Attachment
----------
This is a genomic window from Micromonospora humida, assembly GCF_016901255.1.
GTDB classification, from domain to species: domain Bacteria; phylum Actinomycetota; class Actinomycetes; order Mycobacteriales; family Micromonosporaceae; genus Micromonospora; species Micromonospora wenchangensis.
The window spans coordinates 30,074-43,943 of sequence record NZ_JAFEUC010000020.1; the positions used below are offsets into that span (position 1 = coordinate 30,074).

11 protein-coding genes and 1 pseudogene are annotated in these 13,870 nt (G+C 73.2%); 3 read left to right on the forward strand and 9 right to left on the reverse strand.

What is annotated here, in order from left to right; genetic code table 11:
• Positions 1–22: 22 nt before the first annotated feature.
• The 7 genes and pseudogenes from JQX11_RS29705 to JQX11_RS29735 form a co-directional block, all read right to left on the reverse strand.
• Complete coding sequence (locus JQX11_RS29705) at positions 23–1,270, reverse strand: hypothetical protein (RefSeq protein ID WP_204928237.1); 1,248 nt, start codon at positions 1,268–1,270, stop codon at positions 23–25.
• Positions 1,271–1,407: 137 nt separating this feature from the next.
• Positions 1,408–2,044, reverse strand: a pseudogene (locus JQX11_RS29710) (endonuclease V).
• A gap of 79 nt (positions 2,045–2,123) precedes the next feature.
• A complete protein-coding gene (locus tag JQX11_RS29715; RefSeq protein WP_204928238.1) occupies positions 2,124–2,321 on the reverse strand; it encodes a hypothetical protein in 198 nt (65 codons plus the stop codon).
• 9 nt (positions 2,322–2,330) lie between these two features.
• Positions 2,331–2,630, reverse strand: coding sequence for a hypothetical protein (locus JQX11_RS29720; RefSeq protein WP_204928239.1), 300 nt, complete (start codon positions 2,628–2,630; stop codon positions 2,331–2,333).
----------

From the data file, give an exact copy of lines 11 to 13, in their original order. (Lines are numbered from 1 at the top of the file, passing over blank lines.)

• A gap of 79 nt (positions 2,045–2,123) precedes the next feature.
• A complete protein-coding gene (locus tag JQX11_RS29715; RefSeq protein WP_204928238.1) occupies positions 2,124–2,321 on the reverse strand; it encodes a hypothetical protein in 198 nt (65 codons plus the stop codon).
• 9 nt (positions 2,322–2,330) lie between these two features.